Firstly, rest assured that PayHero tracks your Annual Leave balance correctly. To be compliant with the Holidays Act, we keep your leave balance in weeks.
When we show you the balance, we convert the weeks balance into days. To do this, we use your agreed work pattern or, for variable employees, your recent work pattern (e.g. the average over the last 8 weeks, or a period of your employer's choosing).
If your work pattern changes, then your leave balance in days will also change.
As an example, let's say you have 4 weeks annual leave, having passed your first employment anniversary. You have been working 4 days per week for that first year. Your balance in days at this stage would be 4 weeks x 4 days per week, which is 16 days.
If you agree with your employer to change your work pattern to 5 days per week, your balance in days will immediately change. You still have 4 weeks of leave, but now at 5 days per week, which is 20 days.
Even if you don't formally agree with your employer to increase the days worked, but your rostered days increase for a period of time, say over the previous 4 weeks, your leave balance may increase because of the newly emerging work pattern.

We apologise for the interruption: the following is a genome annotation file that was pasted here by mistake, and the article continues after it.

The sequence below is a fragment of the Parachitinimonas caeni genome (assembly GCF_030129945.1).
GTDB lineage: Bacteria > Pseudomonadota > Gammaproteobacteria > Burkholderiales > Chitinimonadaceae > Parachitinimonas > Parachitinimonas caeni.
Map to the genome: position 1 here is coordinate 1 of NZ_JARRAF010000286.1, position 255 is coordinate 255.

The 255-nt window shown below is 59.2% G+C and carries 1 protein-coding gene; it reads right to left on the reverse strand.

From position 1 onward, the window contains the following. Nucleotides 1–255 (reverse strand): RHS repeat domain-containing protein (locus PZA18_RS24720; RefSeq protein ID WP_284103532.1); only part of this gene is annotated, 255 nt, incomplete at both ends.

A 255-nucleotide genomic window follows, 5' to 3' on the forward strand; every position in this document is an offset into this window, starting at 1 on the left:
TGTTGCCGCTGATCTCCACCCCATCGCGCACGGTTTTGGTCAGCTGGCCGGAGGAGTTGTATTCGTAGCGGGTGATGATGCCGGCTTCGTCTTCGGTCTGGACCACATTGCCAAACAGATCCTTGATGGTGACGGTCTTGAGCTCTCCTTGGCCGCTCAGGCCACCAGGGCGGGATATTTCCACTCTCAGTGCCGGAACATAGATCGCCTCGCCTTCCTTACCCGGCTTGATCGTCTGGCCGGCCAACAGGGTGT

This is the correct way that annual leave works, based on New Zealand legislation. The Holidays Act does not explicitly allow for the entitlement to be considered in units other than a week, so storing leave in weeks is the most compliant way to manage leave balances.
A few other points to note are -
- In this example, the dollar value of your leave balance also increases, because your weekly pay has increased with the additional hours worked. Employers must ensure they understand that increasing employee work patterns increases the amount owed to their employees.
- It generally works both ways, i.e. if your work pattern decreases, the days and total dollar value of annual leave drops. However, because the weekly rate for annual leave is the higher of the averages over the last 52 weeks or the last 4 weeks, it takes a lot longer for the weekly rate to drop than to increase.
- Although the number of days you can take will reduce if your work pattern reduces, you'll generally be paid more than normal for a day of leave if it's taken soon after your work pattern changes. This is because your weekly rates are divided by your current work days when calculating how much a day of leave is worth.